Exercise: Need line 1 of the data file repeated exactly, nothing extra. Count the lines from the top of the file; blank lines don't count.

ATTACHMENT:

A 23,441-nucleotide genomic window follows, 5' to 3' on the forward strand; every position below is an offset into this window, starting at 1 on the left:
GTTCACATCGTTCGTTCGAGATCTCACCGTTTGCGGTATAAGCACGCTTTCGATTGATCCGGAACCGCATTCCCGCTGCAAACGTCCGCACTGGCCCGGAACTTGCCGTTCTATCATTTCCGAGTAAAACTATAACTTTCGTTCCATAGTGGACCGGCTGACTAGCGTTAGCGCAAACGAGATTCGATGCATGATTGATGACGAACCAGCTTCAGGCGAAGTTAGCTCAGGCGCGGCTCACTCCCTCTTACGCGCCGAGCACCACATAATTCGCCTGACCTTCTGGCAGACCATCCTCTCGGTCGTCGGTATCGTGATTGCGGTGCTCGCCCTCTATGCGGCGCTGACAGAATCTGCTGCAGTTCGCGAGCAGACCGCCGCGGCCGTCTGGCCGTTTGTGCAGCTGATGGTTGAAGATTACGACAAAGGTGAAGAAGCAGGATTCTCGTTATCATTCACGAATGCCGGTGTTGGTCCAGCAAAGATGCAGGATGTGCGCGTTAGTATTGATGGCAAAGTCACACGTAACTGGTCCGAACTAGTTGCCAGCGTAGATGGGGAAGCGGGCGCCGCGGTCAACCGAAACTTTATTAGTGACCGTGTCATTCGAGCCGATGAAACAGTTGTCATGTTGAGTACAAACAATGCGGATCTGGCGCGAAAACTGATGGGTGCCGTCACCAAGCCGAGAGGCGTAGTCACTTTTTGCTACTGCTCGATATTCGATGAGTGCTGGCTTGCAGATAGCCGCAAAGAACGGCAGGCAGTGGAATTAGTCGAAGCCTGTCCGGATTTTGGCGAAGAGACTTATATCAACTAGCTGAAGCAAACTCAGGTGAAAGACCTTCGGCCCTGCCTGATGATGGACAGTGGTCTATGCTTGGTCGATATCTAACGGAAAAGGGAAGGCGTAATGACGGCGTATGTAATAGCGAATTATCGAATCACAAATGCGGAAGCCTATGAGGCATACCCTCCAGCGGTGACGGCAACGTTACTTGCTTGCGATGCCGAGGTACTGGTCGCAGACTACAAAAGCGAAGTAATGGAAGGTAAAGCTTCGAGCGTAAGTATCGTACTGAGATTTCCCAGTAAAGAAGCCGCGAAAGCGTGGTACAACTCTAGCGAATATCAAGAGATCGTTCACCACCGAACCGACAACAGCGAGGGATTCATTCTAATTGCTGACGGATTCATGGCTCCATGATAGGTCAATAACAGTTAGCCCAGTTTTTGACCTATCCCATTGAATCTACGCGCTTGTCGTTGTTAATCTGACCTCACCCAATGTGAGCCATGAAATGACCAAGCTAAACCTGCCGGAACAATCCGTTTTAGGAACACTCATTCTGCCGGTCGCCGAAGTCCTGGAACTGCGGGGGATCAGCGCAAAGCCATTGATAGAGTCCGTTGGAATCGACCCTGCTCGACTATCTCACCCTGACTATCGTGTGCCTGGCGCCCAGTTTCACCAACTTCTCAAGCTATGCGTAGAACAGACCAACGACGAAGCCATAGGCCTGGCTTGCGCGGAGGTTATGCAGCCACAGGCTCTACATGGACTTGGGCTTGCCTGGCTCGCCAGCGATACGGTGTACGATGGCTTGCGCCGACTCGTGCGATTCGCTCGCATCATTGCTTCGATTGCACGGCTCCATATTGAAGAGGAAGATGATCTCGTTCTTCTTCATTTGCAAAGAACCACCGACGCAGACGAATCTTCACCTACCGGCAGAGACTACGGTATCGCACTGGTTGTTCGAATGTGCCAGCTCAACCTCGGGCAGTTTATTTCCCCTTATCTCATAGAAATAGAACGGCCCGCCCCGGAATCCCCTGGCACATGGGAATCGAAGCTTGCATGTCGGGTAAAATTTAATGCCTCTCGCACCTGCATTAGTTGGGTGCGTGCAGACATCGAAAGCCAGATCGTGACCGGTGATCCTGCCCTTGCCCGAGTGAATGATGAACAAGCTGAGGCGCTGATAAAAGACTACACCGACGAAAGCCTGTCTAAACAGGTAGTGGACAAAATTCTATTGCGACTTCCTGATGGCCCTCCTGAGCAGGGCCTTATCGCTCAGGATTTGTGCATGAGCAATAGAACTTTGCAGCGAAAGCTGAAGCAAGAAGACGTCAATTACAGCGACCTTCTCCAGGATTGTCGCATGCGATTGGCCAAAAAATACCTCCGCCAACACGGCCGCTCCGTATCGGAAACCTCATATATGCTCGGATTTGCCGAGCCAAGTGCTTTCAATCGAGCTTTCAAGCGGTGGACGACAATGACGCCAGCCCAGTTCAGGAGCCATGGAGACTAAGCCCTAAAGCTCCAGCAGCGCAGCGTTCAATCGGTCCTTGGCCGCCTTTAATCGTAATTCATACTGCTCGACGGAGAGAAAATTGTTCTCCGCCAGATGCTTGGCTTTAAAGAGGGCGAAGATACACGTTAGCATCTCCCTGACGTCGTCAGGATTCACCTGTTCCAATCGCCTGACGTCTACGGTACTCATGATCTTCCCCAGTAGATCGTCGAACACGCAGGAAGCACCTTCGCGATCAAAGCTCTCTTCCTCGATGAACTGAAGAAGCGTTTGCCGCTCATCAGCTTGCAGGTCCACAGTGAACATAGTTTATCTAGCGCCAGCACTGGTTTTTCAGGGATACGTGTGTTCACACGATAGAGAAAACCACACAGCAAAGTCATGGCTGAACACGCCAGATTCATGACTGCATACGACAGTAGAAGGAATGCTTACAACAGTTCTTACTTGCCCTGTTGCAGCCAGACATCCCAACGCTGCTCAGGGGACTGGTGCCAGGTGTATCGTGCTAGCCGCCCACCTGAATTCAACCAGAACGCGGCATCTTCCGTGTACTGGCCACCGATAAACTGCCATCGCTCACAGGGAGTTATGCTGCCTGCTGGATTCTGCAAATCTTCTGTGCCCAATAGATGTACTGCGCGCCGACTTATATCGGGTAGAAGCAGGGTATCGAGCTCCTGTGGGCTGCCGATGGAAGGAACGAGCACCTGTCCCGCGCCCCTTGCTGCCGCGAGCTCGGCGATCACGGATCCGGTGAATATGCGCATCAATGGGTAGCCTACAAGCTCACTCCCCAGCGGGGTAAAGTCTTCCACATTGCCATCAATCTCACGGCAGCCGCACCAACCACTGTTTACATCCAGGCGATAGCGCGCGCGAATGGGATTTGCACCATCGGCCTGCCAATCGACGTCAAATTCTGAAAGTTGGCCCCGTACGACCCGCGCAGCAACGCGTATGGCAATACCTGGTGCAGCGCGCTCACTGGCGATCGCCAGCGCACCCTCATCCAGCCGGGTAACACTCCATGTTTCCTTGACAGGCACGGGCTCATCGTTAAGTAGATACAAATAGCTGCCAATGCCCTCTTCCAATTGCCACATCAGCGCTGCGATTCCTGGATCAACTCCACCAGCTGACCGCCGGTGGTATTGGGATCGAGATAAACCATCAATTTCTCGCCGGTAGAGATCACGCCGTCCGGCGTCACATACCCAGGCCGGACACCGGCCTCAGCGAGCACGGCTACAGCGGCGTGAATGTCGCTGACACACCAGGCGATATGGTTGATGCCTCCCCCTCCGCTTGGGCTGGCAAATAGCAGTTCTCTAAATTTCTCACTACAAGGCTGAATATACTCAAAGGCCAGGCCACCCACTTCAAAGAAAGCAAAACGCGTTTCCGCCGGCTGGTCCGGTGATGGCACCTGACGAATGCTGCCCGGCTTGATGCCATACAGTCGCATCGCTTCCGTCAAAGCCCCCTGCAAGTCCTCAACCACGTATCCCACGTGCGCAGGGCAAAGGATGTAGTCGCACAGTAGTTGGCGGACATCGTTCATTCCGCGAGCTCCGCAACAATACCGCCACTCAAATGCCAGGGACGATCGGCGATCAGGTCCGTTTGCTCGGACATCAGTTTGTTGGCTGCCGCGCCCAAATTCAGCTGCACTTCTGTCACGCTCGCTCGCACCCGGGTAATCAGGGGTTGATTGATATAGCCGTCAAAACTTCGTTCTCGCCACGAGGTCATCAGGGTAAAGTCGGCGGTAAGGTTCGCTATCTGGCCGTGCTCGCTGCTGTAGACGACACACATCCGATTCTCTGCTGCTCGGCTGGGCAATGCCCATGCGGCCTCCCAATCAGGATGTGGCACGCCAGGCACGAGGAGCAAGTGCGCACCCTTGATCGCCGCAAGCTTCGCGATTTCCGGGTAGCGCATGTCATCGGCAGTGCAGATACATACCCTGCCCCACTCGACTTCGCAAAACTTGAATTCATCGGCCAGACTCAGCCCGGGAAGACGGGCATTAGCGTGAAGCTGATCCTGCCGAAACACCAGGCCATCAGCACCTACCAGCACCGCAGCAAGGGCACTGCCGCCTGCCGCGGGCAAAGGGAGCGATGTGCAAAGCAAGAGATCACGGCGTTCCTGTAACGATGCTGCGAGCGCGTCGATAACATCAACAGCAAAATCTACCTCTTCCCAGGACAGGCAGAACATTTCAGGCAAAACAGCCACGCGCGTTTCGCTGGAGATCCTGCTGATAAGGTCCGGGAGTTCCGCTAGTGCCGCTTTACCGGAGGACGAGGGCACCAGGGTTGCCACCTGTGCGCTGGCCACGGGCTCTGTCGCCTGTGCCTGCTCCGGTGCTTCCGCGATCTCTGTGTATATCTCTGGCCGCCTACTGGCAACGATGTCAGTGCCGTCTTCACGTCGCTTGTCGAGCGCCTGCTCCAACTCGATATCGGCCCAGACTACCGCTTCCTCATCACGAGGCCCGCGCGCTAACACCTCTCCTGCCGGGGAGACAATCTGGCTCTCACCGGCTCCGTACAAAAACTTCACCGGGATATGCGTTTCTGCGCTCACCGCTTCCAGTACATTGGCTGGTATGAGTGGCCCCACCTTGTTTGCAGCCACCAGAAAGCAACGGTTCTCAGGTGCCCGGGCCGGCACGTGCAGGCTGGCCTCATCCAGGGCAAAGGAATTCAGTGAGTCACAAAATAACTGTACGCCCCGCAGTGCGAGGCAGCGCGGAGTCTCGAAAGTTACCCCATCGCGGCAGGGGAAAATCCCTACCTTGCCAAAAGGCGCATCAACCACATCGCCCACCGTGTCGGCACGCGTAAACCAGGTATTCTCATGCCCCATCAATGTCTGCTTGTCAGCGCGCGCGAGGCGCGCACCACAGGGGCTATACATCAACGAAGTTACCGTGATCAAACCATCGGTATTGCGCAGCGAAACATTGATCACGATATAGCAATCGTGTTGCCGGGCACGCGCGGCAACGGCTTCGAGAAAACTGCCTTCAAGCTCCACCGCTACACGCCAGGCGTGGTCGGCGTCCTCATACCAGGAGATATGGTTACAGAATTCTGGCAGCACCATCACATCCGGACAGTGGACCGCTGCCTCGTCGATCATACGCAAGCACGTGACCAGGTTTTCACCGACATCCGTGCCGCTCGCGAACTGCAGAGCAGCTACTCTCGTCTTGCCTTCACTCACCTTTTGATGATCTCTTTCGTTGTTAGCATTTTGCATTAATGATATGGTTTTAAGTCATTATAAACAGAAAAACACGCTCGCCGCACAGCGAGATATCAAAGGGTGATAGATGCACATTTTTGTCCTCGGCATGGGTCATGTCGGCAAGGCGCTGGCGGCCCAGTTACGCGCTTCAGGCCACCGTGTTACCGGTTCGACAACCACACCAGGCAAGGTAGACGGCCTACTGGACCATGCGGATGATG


A 23,441-nucleotide genomic window follows, 5' to 3' on the forward strand; every position below is an offset into this window, starting at 1 on the left: